A couple of minutes’ reflection on the power of humility.
The idea of humility comes up a lot in leadership theory and education. Indeed you can find the word in the index of many of the bazillion or so books on leadership on sale in every airport, supermarket, bookstore and web site in the US. But a lot of times it feels like a box being checked. ‘Let’ s see, we covered communication, group dynamics, humility….’
It seems that humility — “not thinking less of yourself, but thinking of yourself less” as the writer C.S. Lewis put it — may be one of the most important competencies a leader might achieve.
Yet in our Western philosophical traditions we don’t really value humility. Maybe we just don’t understand it. Sometimes we think of the term as synonymous with “humiliation.” Other times it suggests something like a deficiency.
Our deeply imbedded ideas about individuality make it easy for us to build up a prideful sense of self. “I’ll go it alone, that’s how it must be,” the song tells us. This is especially true for men. Our most important mythological role models and mental models tell us that the real man has the courage and resourcefulness to overcome. We easily transform this idea into a huge ego. If I get the grief I also get the gold.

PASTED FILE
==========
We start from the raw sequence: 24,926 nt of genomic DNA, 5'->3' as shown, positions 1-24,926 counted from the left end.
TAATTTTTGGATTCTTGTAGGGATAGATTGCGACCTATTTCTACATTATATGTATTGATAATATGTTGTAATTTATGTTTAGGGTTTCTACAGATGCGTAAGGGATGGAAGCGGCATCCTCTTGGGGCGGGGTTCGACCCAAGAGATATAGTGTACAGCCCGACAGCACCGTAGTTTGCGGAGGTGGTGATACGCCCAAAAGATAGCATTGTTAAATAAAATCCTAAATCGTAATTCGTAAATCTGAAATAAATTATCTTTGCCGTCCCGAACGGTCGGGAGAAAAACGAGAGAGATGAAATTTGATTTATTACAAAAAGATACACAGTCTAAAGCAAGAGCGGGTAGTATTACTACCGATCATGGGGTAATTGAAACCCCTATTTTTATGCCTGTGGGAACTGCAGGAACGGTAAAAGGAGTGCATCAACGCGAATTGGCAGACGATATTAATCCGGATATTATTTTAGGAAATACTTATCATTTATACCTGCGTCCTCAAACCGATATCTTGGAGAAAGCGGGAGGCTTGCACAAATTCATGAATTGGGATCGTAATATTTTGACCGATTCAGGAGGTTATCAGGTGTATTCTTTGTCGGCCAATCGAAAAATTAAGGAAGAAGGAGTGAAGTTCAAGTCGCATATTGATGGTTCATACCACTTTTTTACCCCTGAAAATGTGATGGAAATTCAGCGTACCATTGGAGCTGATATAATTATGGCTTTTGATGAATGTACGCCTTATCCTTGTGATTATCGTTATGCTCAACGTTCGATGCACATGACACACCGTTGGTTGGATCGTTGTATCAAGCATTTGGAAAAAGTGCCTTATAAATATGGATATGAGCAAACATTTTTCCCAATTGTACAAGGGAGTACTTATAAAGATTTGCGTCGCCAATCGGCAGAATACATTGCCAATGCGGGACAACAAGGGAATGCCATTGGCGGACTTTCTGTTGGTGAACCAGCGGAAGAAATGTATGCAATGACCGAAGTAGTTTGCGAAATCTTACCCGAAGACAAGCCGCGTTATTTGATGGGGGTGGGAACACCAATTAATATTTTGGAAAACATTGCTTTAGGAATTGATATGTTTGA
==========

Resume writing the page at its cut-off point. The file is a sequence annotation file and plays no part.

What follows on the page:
It’s also tough to judge whether one is living humbly. One can’t exactly have the goal of becoming “the humblest person in the world.” This burden falls especially fully on those who would be leaders. But the best seek humility every day. The leadership expert Jim Collins identifies five levels of leadership, the zenith of which is Level 5. In Good to Great he writes,
“Level 5 leaders are a study in duality: modest and willful, humble and fearless.”
It means getting your self out of the way. One must practice consciously every day. In Team of Rivals Doris Kearns Goodwin portrays President Lincoln as a great example of this notion. He never let his pride distract him from the prize. Pope Francis offers us a current example of the power of humility. He has told the Church’s 19 new cardinals to embrace service and humility as they take on their new roles. In an unprecedented letter to the men he wrote that being made a cardinal was not a promotion.
“The Cardinalate does not mean a promotion, nor an honour, nor a decoration. It is simply a service that widens the eye and enlarges the heart.”
This could only be achieved by “taking the form of a servant,” the Pope added, and following the way of humility and lowliness.
Jim Collins seconds the motion. “Level 5 leaders channel their ego needs away from themselves and into the larger goal of building a great company. It’s not that Level 5 leaders have no ego or self-interest. Indeed, they are incredibly ambitious–but their ambition is first and foremost for the institution, not themselves,” writes Collins.
Take the mission seriously, take your contribution to it seriously, but never believe your own press releases or take yourself too seriously. I like the humor in this advice from the 1st century (CE) Stoic philosopher Epictetus:
“If anyone tells you that a certain person speaks ill of you, do not make excuses about what is said of you but answer, ‘He was ignorant of my other faults, else he would not have mentioned these alone.'”